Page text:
Laparoscopic Tubal Ligation

Laparoscopic tubal ligation is a procedure that closes the fallopian tubes at a time other than right after childbirth. By closing the fallopian tubes, the eggs that are released from the ovaries cannot enter the uterus and sperm cannot reach the egg. Tubal ligation is also known as getting your "tubes tied." Tubal ligation is done so you will not be able to get pregnant or have a baby.

ExitCare ImageAlthough this procedure may be reversed, it should be considered permanent and irreversible. If you want to have future pregnancies, you should not have this procedure.


  • Allergies to food or medicine.

  • Medicines taken, including vitamins, herbs, eyedrops, over-the-counter medicines, and creams.

  • Use of steroids (by mouth or creams).

  • Previous problems with numbing medicines.

  • History of bleeding problems or blood clots.

  • Any recent colds or infections.

  • Previous surgery.

  • Other health problems, including diabetes and kidney problems.

  • Possibility of pregnancy, if this applies.

  • Any past pregnancies.


  • Infection.

  • Bleeding.

  • Injury to surrounding organs.

  • Anesthetic side effects.

  • Failure of the procedure.

  • Ectopic pregnancy.

  • Future regret about having the procedure done.


  • Do not take aspirin or blood thinners a week before the procedure or as directed. This can cause bleeding.

  • Do not eat or drink anything 6 to 8 hours before the procedure.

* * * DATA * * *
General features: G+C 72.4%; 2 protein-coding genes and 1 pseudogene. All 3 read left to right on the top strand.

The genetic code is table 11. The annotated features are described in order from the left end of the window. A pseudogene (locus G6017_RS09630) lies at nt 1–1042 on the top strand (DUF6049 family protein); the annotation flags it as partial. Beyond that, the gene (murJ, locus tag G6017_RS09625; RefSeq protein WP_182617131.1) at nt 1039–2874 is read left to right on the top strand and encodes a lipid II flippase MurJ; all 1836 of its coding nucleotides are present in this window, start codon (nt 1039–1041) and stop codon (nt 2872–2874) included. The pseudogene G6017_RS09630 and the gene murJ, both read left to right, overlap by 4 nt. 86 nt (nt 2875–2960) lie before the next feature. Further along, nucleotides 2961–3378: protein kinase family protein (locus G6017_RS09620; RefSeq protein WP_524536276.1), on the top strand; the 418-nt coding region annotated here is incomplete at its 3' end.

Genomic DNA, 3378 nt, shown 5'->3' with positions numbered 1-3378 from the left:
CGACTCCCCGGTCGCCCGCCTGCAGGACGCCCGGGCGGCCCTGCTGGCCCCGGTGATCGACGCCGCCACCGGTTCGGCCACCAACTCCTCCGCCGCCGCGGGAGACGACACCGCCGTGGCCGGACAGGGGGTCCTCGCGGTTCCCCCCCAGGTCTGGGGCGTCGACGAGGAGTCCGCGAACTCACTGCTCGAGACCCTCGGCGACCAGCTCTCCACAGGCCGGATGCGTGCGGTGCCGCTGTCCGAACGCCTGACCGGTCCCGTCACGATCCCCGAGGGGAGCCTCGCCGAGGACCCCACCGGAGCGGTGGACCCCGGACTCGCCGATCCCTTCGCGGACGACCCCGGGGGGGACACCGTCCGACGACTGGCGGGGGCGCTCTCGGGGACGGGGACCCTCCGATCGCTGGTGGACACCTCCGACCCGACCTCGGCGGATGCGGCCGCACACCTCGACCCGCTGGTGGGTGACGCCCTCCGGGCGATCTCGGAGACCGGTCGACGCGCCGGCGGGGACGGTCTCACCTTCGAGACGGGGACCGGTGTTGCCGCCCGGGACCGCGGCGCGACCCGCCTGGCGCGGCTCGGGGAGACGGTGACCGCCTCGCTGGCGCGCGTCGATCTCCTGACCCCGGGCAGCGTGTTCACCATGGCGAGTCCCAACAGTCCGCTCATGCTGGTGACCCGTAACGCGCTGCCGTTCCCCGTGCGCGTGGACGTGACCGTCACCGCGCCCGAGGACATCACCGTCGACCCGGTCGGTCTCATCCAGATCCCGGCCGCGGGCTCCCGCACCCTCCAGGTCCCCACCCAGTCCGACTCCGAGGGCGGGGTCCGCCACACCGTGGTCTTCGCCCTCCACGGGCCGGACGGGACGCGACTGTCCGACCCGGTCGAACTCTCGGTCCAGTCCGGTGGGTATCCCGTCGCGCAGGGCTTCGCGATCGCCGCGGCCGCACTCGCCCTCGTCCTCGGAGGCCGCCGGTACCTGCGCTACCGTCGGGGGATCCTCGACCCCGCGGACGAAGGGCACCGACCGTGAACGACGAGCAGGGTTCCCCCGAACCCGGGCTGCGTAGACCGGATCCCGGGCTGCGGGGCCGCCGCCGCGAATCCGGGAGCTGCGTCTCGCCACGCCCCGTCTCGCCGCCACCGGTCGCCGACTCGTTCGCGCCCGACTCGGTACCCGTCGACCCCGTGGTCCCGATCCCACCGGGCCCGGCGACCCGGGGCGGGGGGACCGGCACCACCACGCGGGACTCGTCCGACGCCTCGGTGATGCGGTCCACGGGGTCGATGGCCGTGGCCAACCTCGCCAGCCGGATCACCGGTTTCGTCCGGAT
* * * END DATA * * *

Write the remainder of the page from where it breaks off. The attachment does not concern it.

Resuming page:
• You may be given a medicine to help you relax (sedative) before the procedure. You will be given a medicine to make you sleep (general anesthetic) during the procedure.

  • A tube will be put down your throat to help your breath while under general anesthesia.

  • Two small cuts (incisions) are made in the lower abdominal area and near the belly button.

  • Your abdominal area will be inflated with a safe gas (carbon dioxide). This helps give the surgeon room to operate, visualize, and helps the surgeon avoid other organs.

  • A thin, lighted tube (laparoscope) with a camera attached is inserted into your abdomen through one of the incisions near the belly button. Other small instruments are also inserted through the other abdominal incision.

  • The fallopian tubes are located and are either blocked with a ring, clip, or are burned (cauterized).

  • After the fallopian tubes are blocked, the gas is released from the abdomen.

  • The incisions will be closed with stitches (sutures), and a bandage may be placed over the incisions.


  • You will rest in a recovery room for 1—4 hours until you are stable and doing well.

  • You will also have some mild abdominal discomfort for 3—7 days. You will be given pain medicine to ease any discomfort.

  • As long as there are no problems, you may be allowed to go home. Someone will need to drive you home and be with you for at least 24 hours once home.

  • You may have some mild discomfort in the throat. This is from the tube placed in your throat while you were sleeping.

  • You may experience discomfort in the shoulder area from some trapped air between the liver and diaphragm. This sensation is normal and will slowly go away on its own.